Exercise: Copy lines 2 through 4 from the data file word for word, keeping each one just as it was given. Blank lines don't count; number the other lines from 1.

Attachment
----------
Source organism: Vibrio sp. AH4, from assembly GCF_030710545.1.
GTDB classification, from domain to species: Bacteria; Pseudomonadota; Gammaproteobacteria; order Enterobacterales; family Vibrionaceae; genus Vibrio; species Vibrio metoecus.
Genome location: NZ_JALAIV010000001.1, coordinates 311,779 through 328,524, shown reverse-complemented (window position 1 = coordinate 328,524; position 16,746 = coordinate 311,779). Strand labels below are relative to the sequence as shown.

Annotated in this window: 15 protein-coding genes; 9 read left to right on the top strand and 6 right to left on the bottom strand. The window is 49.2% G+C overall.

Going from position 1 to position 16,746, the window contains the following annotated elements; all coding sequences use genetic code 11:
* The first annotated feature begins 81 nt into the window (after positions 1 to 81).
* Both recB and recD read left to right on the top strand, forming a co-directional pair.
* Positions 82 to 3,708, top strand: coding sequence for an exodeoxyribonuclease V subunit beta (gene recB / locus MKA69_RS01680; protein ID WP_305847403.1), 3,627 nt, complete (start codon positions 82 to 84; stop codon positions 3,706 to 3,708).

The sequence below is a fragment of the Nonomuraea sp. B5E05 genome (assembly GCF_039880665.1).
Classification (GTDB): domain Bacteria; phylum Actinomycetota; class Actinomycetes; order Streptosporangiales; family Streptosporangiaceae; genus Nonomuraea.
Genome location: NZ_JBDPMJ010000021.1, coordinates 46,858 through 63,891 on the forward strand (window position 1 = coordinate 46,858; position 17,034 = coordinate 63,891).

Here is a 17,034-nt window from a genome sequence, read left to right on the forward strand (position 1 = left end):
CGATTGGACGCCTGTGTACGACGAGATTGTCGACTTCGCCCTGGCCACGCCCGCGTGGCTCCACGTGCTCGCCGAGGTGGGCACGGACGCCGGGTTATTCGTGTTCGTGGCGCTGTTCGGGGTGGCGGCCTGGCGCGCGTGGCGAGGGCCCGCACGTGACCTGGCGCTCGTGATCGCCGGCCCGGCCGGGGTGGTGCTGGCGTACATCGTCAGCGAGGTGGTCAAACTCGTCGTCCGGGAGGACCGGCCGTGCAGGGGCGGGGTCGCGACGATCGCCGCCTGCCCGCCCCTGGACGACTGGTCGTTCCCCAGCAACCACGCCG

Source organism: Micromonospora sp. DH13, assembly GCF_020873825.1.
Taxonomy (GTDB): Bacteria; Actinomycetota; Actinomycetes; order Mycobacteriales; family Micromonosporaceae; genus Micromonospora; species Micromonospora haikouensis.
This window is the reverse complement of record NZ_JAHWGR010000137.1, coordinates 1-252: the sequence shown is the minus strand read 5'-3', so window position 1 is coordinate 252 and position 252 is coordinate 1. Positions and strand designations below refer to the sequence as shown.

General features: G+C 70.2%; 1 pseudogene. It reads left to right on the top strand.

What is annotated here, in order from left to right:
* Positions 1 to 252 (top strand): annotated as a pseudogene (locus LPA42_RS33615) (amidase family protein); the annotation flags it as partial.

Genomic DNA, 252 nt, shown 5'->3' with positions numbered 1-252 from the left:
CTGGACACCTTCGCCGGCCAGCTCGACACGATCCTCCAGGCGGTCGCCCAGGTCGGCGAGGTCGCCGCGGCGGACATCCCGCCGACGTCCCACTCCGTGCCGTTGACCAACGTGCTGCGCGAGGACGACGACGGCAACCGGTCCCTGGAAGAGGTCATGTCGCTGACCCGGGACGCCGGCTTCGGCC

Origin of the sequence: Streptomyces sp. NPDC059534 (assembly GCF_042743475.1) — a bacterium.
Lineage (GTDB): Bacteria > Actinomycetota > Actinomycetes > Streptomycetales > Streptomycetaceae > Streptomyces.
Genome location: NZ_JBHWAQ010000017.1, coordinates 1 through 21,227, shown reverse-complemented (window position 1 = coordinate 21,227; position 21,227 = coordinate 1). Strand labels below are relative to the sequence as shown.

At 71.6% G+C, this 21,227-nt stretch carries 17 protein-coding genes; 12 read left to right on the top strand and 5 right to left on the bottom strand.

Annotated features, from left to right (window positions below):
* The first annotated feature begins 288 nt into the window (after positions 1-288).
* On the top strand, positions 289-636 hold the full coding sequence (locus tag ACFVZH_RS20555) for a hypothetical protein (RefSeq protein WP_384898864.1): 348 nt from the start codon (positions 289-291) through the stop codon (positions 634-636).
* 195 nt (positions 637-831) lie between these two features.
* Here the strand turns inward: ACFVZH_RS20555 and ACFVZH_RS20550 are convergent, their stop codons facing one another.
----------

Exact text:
GTDB classification, from domain to species: Bacteria; Pseudomonadota; Gammaproteobacteria; order Enterobacterales; family Vibrionaceae; genus Vibrio; species Vibrio metoecus.
Genome location: NZ_JALAIV010000001.1, coordinates 311,779 through 328,524, shown reverse-complemented (window position 1 = coordinate 328,524; position 16,746 = coordinate 311,779). Strand labels below are relative to the sequence as shown.

Annotated in this window: 15 protein-coding genes; 9 read left to right on the top strand and 6 right to left on the bottom strand. The window is 49.2% G+C overall.